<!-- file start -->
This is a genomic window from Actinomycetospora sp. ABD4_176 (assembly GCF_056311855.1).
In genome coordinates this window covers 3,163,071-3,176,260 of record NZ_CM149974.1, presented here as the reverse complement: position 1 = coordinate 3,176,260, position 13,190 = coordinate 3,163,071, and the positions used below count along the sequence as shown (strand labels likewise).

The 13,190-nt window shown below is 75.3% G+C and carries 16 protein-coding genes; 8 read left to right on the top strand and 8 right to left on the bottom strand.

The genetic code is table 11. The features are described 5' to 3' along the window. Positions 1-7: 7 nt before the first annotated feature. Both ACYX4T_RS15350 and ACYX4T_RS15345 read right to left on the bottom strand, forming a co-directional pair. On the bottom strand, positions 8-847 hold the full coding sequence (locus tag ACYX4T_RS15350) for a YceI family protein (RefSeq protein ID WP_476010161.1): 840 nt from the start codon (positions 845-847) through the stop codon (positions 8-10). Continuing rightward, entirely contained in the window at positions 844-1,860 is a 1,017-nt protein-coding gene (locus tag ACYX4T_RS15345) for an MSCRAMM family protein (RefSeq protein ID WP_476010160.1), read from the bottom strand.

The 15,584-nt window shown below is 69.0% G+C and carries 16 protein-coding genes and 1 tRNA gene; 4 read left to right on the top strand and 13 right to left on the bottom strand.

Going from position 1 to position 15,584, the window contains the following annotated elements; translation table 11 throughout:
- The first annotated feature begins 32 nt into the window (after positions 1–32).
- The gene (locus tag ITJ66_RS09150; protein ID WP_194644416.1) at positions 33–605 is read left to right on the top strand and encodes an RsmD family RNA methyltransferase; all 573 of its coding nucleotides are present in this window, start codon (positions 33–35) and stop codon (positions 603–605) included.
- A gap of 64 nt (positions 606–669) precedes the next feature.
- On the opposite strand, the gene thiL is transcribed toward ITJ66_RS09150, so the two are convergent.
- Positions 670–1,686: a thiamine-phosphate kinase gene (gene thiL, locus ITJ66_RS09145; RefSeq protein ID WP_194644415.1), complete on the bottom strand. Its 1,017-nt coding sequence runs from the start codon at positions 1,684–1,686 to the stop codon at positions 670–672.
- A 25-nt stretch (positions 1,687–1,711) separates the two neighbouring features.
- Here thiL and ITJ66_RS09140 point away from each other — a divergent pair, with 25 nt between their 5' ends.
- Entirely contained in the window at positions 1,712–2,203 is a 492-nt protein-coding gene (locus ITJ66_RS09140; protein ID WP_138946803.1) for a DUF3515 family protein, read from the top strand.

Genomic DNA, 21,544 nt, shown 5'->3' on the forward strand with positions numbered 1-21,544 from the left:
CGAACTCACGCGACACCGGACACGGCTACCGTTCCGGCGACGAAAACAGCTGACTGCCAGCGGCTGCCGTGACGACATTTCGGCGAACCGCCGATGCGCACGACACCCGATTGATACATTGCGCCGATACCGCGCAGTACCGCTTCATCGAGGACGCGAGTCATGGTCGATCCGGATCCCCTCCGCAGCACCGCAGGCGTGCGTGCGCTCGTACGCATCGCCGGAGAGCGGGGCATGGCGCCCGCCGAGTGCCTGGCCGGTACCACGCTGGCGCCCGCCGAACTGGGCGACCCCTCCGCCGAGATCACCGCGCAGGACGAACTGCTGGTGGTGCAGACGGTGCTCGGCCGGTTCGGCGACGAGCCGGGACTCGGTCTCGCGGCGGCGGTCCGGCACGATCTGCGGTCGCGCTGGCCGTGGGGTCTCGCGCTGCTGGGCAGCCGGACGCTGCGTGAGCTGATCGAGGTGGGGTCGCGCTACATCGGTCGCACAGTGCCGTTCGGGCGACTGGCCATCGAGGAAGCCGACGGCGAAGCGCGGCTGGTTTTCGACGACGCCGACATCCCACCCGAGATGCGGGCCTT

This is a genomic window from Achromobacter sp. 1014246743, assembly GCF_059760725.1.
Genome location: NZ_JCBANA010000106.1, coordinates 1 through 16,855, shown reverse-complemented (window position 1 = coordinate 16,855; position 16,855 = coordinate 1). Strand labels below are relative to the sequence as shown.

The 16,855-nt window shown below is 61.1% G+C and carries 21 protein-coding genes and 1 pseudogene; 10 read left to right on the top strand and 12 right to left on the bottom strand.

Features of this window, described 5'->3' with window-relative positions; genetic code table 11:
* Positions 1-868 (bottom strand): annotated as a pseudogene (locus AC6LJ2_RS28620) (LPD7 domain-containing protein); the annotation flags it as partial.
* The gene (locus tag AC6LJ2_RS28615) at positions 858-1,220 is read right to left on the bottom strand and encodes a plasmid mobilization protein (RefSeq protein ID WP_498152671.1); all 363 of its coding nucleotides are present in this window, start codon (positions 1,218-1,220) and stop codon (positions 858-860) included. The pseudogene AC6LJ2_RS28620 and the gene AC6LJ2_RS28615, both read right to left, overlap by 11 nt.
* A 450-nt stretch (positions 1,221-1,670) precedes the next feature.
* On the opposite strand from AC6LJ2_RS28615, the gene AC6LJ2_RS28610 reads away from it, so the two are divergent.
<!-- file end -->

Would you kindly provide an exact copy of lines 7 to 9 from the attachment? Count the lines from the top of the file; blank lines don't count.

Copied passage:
- The first annotated feature begins 32 nt into the window (after positions 1–32).
- The gene (locus tag ITJ66_RS09150; protein ID WP_194644416.1) at positions 33–605 is read left to right on the top strand and encodes an RsmD family RNA methyltransferase; all 573 of its coding nucleotides are present in this window, start codon (positions 33–35) and stop codon (positions 603–605) included.
- A gap of 64 nt (positions 606–669) precedes the next feature.